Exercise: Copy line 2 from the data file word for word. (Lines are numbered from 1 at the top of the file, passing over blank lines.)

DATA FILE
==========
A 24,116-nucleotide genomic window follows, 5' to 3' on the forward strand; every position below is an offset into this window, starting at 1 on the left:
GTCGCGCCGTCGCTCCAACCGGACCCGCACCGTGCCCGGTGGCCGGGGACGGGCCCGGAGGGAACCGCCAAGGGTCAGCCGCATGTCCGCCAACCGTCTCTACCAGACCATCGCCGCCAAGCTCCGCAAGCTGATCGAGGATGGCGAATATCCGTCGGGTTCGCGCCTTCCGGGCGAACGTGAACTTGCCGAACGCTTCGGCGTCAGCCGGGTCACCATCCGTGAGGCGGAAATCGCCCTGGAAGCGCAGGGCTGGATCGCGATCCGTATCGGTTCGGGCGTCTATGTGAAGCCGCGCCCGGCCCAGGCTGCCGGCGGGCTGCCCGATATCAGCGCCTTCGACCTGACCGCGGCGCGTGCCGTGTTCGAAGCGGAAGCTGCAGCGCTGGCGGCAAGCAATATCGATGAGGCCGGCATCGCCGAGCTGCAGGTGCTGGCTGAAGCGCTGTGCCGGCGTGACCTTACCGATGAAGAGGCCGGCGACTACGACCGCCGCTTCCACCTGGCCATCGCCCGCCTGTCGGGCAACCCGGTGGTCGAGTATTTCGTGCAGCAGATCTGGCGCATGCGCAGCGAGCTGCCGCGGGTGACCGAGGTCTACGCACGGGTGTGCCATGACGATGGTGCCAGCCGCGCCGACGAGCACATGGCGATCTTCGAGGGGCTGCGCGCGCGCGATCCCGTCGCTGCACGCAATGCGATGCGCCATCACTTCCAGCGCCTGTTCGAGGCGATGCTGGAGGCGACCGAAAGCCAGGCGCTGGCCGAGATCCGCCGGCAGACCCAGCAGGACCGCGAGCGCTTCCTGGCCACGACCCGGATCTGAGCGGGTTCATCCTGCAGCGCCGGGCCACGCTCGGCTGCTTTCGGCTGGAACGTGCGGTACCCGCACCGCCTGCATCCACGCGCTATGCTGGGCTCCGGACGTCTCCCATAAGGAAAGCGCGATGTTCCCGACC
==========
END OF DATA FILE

GTCGCGCCGTCGCTCCAACCGGACCCGCACCGTGCCCGGTGGCCGGGGACGGGCCCGGAGGGAACCGCCAAGGGTCAGCCGCATGTCCGCCAACCGTCTCTACCAGACCATCGCCGCCAAGCTCCGCAAGCTGATCGAGGATGGCGAATATCCGTCGGGTTCGCGCCTTCCGGGCGAACGTGAACTTGCCGAACGCTTCGGCGTCAGCCGGGTCACCATCCGTGAGGCGGAAATCGCCCTGGAAGCGCAGGGCTGGATCGCGATCCGTATCGGTTCGGGCGTCTATGTGAAGCCGCGCCCGGCCCAGGCTGCCGGCGGGCTGCCCGATATCAGCGCCTTCGACCTGACCGCGGCGCGTGCCGTGTTCGAAGCGGAAGCTGCAGCGCTGGCGGCAAGCAATATCGATGAGGCCGGCATCGCCGAGCTGCAGGTGCTGGCTGAAGCGCTGTGCCGGCGTGACCTTACCGATGAAGAGGCCGGCGACTACGACCGCCGCTTCCACCTGGCCATCGCCCGCCTGTCGGGCAACCCGGTGGTCGAGTATTTCGTGCAGCAGATCTGGCGCATGCGCAGCGAGCTGCCGCGGGTGACCGAGGTCTACGCACGGGTGTGCCATGACGATGGTGCCAGCCGCGCCGACGAGCACATGGCGATCTTCGAGGGGCTGCGCGCGCGCGATCCCGTCGCTGCACGCAATGCGATGCGCCATCACTTCCAGCGCCTGTTCGAGGCGATGCTGGAGGCGACCGAAAGCCAGGCGCTGGCCGAGATCCGCCGGCAGACCCAGCAGGACCGCGAGCGCTTCCTGGCCACGACCCGGATCTGAGCGGGTTCATCCTGCAGCGCCGGGCCACGCTCGGCTGCTTTCGGCTGGAACGTGCGGTACCCGCACCGCCTGCATCCACGCGCTATGCTGGGCTCCGGACGTCTCCCATAAGGAAAGCGCGATGTTCCCGACC